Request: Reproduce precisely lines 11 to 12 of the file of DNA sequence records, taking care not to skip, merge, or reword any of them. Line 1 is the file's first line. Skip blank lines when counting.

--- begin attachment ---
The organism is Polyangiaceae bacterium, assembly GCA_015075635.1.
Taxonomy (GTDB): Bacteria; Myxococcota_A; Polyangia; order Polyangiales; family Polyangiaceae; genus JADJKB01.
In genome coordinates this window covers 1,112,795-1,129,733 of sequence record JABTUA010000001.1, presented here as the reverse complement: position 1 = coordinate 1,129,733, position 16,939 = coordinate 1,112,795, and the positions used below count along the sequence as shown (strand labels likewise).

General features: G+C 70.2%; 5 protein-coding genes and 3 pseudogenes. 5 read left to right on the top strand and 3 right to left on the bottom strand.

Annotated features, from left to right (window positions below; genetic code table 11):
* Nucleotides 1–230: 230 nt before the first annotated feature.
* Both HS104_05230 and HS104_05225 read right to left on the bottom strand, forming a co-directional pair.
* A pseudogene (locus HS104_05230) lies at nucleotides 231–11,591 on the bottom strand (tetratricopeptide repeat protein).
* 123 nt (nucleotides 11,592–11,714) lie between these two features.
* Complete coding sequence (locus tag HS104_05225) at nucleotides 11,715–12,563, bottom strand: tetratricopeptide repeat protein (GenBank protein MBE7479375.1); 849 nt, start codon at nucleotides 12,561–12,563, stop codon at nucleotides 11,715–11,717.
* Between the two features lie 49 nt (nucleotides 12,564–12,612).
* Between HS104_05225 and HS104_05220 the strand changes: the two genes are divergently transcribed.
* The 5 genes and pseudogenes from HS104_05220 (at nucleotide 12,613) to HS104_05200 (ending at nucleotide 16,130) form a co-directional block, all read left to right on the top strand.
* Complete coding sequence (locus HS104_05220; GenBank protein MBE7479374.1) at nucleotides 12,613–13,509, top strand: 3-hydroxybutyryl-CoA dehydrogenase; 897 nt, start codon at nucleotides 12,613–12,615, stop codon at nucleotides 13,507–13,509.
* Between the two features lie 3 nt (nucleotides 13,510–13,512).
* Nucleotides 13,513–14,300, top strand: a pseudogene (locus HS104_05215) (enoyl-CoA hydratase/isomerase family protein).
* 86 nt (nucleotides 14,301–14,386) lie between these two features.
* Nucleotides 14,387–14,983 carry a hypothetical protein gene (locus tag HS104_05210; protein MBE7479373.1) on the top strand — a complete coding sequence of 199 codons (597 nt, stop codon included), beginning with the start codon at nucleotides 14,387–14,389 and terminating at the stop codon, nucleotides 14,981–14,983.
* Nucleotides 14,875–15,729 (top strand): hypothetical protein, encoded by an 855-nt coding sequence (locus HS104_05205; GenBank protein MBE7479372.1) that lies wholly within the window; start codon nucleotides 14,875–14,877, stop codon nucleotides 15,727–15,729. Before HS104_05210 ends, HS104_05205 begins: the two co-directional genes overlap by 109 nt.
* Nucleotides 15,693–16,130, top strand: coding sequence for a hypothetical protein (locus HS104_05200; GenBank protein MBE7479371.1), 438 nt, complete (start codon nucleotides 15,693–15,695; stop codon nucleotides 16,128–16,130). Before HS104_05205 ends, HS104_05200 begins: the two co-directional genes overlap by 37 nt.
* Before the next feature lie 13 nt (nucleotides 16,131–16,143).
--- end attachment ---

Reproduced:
* Between the two features lie 49 nt (nucleotides 12,564–12,612).
* Between HS104_05225 and HS104_05220 the strand changes: the two genes are divergently transcribed.